Deep Water: The Epic Struggle over Dams, Displaced People, and the Environment (Google eBook)
"If the wars of the last century were fought over oil, the wars of this century will be fought over water." -Ismail Serageldin, The World Bank
The giant dams of today are the modern Pyramids, colossally expensive edifices that generate monumental amounts of electricity, irrigated water, and environmental and social disaster.
With Deep Water, Jacques Leslie offers a searching account of the current crisis over dams and the world's water. An emerging master of long-form reportage, Leslie makes the crisis vivid through the stories of three distinctive figures: Medha Patkar, an Indian activist who opposes a dam that will displace thousands of people in western India; Thayer Scudder, an American anthropologist who studies the effects of giant dams on the peoples of southern Africa; and Don Blackmore, an Australian water manager who struggles to reverse the effects of drought so as to allow Australia to continue its march to California-like prosperity.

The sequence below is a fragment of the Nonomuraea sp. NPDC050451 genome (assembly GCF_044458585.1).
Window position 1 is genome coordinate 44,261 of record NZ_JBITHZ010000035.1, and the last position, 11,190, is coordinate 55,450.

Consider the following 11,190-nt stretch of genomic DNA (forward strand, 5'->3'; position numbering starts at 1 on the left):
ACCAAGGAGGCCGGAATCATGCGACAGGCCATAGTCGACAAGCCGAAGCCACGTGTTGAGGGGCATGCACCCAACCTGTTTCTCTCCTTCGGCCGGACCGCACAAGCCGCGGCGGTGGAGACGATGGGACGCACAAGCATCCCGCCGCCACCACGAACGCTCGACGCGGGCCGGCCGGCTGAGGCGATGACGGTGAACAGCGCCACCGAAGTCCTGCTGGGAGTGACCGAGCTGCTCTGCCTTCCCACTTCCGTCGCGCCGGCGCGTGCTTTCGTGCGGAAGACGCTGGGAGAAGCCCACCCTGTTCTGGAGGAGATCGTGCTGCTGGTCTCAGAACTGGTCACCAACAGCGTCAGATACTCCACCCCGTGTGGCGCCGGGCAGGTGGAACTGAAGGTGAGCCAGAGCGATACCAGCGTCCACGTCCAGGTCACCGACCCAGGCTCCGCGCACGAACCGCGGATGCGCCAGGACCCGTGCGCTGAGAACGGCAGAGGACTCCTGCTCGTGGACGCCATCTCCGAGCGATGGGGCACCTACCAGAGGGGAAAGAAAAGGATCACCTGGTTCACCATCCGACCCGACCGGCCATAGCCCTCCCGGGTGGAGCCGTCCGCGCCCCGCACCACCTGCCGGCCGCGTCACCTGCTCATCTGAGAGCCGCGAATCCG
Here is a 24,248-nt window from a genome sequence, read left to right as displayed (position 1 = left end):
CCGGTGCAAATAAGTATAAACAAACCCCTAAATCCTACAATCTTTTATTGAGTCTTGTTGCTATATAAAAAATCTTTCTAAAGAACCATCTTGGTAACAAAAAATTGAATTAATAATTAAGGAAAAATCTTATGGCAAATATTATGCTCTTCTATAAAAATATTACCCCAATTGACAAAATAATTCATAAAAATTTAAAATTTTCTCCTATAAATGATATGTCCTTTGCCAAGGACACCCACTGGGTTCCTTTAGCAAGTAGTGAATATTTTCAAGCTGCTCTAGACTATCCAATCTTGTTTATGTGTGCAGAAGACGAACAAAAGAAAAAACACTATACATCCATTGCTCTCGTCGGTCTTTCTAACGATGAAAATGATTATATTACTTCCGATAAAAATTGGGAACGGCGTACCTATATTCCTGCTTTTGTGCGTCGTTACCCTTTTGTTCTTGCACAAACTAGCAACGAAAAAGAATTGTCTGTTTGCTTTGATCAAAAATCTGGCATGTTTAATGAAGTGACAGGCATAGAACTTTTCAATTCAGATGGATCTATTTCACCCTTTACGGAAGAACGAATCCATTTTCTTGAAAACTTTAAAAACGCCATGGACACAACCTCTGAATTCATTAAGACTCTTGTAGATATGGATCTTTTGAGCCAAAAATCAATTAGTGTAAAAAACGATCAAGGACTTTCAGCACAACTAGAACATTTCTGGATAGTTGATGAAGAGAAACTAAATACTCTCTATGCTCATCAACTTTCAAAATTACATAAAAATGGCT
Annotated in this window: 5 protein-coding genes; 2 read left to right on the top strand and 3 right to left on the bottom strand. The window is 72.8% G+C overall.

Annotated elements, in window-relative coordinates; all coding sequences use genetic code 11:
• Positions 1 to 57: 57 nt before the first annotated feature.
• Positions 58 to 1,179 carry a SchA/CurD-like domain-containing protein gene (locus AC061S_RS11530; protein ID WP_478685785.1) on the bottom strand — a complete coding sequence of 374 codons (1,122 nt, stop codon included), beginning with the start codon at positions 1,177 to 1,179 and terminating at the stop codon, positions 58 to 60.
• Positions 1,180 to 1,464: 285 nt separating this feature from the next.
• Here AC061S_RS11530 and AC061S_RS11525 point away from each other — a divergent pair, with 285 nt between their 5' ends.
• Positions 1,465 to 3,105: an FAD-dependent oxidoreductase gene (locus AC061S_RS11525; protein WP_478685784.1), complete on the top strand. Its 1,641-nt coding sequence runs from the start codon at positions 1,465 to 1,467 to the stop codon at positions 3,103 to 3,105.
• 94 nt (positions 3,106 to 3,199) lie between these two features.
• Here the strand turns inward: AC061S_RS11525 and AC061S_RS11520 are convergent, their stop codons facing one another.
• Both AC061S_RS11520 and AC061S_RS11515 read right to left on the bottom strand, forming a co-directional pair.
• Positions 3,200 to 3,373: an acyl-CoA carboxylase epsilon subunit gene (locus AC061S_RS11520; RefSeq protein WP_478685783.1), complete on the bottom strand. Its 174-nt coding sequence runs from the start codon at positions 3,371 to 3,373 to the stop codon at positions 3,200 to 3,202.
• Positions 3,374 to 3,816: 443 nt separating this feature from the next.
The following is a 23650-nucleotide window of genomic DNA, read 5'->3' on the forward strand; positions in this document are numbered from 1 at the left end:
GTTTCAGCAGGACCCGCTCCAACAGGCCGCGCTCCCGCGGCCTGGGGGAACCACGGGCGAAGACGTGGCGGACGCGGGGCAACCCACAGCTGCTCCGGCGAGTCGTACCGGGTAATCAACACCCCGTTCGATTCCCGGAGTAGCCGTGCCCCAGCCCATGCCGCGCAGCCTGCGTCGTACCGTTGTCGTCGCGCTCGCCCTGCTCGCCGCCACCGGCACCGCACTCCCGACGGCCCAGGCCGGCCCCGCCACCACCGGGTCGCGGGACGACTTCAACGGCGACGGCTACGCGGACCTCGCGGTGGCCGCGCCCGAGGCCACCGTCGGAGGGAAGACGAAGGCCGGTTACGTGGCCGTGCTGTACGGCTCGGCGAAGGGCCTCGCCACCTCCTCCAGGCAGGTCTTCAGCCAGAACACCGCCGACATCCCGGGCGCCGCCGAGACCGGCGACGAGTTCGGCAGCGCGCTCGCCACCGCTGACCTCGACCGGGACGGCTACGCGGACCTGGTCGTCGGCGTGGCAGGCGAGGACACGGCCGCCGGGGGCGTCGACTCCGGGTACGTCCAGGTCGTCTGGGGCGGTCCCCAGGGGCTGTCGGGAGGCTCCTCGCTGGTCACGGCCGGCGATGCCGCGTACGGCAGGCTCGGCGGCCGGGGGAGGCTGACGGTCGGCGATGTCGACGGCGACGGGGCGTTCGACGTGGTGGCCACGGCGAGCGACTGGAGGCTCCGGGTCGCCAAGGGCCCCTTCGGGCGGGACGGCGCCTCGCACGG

Taking the reader to the sites of controversial dams, Leslie shows why dams are at once the hope of developing nations and a blight on their people and landscape. Deep Water is an incisive, beautifully written, and deeply disquieting report on a conflict that threatens to divide the world in the coming years.
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LibraryThing ReviewUser Review - jakkrits - LibraryThing
For the past few decades, those who have been working on the issue of big river development, including the Mekong, would probably notice great amount of publications that continue to be released and ... Read full review
Review: Deep Water: The Epic Struggle over Dams, Displaced People, and the EnvironmentUser Review - Clivemichael Justice - Goodreads
Impressive discourse on a troubling phenomenon. Read full review